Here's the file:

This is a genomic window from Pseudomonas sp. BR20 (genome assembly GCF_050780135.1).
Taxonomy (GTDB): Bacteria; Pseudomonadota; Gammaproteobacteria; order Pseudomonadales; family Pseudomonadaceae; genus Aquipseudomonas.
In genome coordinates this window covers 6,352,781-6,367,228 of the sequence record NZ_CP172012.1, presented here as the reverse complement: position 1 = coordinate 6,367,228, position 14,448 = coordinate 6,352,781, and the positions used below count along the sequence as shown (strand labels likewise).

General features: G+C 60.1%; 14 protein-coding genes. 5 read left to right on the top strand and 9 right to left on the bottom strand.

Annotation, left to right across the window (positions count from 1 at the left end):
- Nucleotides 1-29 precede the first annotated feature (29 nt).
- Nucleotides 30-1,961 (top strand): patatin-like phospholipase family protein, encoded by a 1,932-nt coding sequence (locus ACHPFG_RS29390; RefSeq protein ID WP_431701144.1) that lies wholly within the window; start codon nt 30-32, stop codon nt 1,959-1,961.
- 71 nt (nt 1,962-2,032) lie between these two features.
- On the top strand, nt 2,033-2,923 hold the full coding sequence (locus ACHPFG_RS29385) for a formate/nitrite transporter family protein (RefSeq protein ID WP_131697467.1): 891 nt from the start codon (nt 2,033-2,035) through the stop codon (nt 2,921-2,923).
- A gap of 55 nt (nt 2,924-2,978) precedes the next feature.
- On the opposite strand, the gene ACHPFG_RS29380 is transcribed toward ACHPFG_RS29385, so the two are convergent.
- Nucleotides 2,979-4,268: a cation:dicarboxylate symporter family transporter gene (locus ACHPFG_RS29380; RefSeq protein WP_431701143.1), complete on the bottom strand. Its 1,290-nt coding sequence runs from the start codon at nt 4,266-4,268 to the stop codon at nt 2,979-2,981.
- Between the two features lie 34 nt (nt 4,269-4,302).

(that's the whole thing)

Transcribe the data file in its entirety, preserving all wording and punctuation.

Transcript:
This is a genomic window from Pseudomonas sp. BR20 (genome assembly GCF_050780135.1).
Taxonomy (GTDB): Bacteria; Pseudomonadota; Gammaproteobacteria; order Pseudomonadales; family Pseudomonadaceae; genus Aquipseudomonas.
In genome coordinates this window covers 6,352,781-6,367,228 of the sequence record NZ_CP172012.1, presented here as the reverse complement: position 1 = coordinate 6,367,228, position 14,448 = coordinate 6,352,781, and the positions used below count along the sequence as shown (strand labels likewise).

General features: G+C 60.1%; 14 protein-coding genes. 5 read left to right on the top strand and 9 right to left on the bottom strand.

Annotation, left to right across the window (positions count from 1 at the left end):
- Nucleotides 1-29 precede the first annotated feature (29 nt).
- Nucleotides 30-1,961 (top strand): patatin-like phospholipase family protein, encoded by a 1,932-nt coding sequence (locus ACHPFG_RS29390; RefSeq protein ID WP_431701144.1) that lies wholly within the window; start codon nt 30-32, stop codon nt 1,959-1,961.
- 71 nt (nt 1,962-2,032) lie between these two features.
- On the top strand, nt 2,033-2,923 hold the full coding sequence (locus ACHPFG_RS29385) for a formate/nitrite transporter family protein (RefSeq protein ID WP_131697467.1): 891 nt from the start codon (nt 2,033-2,035) through the stop codon (nt 2,921-2,923).
- A gap of 55 nt (nt 2,924-2,978) precedes the next feature.
- On the opposite strand, the gene ACHPFG_RS29380 is transcribed toward ACHPFG_RS29385, so the two are convergent.
- Nucleotides 2,979-4,268: a cation:dicarboxylate symporter family transporter gene (locus ACHPFG_RS29380; RefSeq protein WP_431701143.1), complete on the bottom strand. Its 1,290-nt coding sequence runs from the start codon at nt 4,266-4,268 to the stop codon at nt 2,979-2,981.
- Between the two features lie 34 nt (nt 4,269-4,302).